Weekend Round-Up: Henry Blodget (Sort of) Apologizes and The New York Times (Sort of) Praises the Wall Street Journal

Deep in Business Insider owner Henry Blodget’s cover story for New York’s Facebook package, the SEC-banned analyst apologized for Tech Bubble 1.0 and swears it’s different this time. Praising Mark Zuckerberg for focusing on growth before monetization, he wrote:

 This sounds nuts—aren’t companies supposed to make money?—and it sounds especially nuts in the wake of the dot-com bust. But that crash was a product of investors’ and analysts’ overexuberance (sorry!), not evidence of a fundamental flaw in the tech industry’s start-up ecosystem. [New York]

For taxonomic purposes, it’s worth noting that the article also falls into a category invented—and mocked—in this week’s Shouts and Murmurs, “I’m an Article About the Internet That You Repost on the Internet.”

 What will Mark Zuckerberg do next? Who cares! You do, in an involuntary, Pavlovian way, which is why you’re reading me when you should be outdoors, talking with a loved one, listening to live music, knitting, doing nearly anything else! Make a limp statement about your technocratic dictator that masquerades as wit, you enslaved peon, and pass me on! [New Yorker]

Elsewhere, a former 60 Minutes producer says that Jeff Fager : 60 Minutes :: Tina Brown : The New Yorker. The show is courting a younger audience with younger executives (i.e. 50 instead of 80) and talent (i.e. Anderson Cooper interviews Adele). [NY Times]

BuzzFeed editor Ben Smith said that one of the biggest challenges facing the site is that advertisers have become so good at making content that he’s competing with his own advertisers for readers. Maybe the problem is the readers, in that case. [Capital NY]

New York Times Co. eliminated 50 non-newsroom jobs, including assistant general counsel George Freeman, who had been there 31 years.  [Romenesko]

Why is Oprah Winfrey’s OWN network $312 M. in the hole? According to Businessweek, Discovery execs were banking on filling airtime with sick shows about plastic surgery from the Discovery Health archives and, surprise, Oprah fans weren’t into it. [Businessweek]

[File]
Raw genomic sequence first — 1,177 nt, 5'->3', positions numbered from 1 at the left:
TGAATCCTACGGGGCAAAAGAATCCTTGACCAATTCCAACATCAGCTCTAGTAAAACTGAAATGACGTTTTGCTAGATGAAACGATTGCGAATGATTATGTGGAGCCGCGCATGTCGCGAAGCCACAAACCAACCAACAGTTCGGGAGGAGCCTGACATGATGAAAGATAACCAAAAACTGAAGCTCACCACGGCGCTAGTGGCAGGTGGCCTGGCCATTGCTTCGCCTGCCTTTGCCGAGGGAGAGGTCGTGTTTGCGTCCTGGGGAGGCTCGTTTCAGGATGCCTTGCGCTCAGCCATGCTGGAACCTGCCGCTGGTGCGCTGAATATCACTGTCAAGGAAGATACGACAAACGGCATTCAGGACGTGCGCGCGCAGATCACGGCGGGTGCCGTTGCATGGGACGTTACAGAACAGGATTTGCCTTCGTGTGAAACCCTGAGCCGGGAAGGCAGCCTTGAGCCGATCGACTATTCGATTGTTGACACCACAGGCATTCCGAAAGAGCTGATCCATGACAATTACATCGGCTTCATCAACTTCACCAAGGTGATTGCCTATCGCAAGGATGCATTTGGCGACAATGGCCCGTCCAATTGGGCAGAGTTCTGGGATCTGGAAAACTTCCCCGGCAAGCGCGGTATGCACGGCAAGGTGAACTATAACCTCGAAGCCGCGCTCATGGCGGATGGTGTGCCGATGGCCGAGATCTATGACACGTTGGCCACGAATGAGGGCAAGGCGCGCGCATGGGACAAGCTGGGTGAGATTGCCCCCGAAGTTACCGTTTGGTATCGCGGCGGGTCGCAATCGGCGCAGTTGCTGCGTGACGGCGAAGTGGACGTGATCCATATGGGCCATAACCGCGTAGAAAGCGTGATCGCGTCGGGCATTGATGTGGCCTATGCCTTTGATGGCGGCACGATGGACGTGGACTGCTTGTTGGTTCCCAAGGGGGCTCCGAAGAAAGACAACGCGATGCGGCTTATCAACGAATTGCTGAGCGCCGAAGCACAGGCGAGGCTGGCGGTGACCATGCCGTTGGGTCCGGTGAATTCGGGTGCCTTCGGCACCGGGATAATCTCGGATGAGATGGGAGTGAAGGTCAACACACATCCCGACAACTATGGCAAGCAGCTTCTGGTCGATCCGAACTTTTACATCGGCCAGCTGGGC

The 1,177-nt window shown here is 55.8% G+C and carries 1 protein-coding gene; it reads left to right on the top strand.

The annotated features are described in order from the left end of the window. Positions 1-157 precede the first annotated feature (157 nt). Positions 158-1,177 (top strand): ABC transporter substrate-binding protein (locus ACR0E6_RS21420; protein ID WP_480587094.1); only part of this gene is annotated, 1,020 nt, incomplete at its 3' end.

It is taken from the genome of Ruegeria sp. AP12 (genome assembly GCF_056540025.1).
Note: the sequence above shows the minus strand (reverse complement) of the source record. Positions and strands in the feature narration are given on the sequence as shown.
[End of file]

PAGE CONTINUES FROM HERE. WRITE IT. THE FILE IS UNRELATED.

Even Tom Brokaw thinks the White House Correspondent’s Dinner is obscene.  He told Meet the Press: “It is time to re-think it. Look, I think George Clooney is a great guy, I’d like to meet Charlize Theron, but I don’t think should the big press event should be that kind of glittering event where the whole talk is about Cristal champagne … That’s another separation between what we’re supposed to be doing and what the people expect us to be doing.” In the name of transparency, Off the Record did consume one flute of Cristal at The New Yorker party last year but we’re almost positive the tray was intended for a group of famous people behind us. [Jay Rosen]

The New York Times on News Corp.:

David Carr wonders (not really) why the News Corp. board—made up of friends, political allies and former employees of Rupert Murdoch—has been silent throughout the phone hacking trial. [NY Times]

Bill Keller thinks Roger Ailes’s defensive memoiring (in anticipation of Gabriel Sherman’s biography) reflects Fox News’ self-serving ambivalence toward The Truth. And he says something nice about Times rival The Wall Street Journal!

“For a salient point of reference, compare Fox’s soft-pedaling of the Murdoch troubles with the far more prominent coverage in The Wall Street Journal, which has managed under Murdoch’s ownership to retain its serious-journalism DNA.” [NY Times]

Weekend Round-Up: Henry Blodget (Sort of) Apologizes and The New York Times (Sort of) Praises the Wall Street Journal